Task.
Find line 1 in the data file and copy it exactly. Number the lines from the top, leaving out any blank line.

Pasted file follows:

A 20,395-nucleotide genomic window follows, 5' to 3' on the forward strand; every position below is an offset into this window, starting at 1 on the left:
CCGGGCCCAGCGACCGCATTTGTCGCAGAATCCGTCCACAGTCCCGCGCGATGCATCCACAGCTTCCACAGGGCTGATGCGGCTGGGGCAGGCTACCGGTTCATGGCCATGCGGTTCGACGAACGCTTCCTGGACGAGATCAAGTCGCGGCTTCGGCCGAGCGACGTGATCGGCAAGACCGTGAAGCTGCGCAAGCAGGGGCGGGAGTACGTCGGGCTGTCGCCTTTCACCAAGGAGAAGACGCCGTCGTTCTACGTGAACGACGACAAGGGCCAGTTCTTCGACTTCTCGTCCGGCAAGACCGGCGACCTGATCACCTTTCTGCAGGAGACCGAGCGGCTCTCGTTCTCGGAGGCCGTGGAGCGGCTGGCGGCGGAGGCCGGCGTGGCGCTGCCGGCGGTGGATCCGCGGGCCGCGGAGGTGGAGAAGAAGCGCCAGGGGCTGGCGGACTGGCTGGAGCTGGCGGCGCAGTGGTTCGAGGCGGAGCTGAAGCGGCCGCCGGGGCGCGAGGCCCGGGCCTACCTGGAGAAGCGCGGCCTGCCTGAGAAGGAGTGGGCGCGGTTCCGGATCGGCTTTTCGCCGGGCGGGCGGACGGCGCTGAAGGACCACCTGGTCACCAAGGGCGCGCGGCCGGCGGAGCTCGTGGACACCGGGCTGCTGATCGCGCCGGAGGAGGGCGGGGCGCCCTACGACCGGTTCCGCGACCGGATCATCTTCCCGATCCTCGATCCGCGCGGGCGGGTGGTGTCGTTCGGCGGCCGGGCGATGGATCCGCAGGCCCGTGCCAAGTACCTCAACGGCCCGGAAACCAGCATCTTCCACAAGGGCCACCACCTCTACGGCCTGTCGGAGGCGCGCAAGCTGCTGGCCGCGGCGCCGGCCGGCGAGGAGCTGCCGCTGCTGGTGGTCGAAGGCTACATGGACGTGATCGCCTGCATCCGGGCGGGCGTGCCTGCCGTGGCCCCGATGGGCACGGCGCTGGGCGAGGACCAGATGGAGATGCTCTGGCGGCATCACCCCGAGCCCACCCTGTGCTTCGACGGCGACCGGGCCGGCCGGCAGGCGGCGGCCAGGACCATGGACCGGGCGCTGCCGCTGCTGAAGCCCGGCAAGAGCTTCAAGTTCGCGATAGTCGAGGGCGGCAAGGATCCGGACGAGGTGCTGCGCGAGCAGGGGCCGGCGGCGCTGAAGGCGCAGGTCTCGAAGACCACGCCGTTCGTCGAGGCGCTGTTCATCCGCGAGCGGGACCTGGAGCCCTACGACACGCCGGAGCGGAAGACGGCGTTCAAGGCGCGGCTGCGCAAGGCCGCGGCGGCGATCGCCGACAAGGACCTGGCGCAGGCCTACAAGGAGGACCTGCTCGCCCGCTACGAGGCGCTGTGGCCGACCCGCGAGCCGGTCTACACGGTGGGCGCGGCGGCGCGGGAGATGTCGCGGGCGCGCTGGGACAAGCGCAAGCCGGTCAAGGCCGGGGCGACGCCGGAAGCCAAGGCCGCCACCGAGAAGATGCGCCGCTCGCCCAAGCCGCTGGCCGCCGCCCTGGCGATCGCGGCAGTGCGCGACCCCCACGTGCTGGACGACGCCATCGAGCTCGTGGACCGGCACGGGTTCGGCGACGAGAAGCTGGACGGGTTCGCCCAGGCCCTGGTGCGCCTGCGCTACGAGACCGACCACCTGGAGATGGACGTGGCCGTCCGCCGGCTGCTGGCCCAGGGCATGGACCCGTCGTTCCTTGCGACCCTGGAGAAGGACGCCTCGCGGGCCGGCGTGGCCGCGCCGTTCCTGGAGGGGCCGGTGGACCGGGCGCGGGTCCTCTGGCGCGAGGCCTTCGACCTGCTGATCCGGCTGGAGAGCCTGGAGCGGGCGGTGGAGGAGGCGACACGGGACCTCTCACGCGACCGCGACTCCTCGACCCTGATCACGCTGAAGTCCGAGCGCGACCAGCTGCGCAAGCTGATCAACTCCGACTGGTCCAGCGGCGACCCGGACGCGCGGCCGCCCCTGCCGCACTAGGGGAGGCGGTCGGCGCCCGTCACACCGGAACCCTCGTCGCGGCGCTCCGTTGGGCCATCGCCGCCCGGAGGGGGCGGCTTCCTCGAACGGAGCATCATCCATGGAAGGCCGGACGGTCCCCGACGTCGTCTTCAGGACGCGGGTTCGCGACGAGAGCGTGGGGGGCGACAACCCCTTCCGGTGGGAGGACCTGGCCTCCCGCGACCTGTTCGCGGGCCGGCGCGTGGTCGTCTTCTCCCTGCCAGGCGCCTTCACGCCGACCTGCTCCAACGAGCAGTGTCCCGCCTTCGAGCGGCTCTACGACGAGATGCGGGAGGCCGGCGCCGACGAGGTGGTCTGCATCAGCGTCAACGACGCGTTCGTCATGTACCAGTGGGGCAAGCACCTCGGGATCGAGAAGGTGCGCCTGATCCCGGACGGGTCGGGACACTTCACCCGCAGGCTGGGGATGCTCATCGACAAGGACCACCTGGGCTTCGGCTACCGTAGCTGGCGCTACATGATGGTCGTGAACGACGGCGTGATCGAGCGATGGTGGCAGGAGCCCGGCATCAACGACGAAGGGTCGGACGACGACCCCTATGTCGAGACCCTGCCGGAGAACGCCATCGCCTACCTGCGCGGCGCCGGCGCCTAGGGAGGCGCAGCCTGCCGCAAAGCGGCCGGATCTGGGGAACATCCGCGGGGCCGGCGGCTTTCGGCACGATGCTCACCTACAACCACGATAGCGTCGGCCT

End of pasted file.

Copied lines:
A 20,395-nucleotide genomic window follows, 5' to 3' on the forward strand; every position below is an offset into this window, starting at 1 on the left: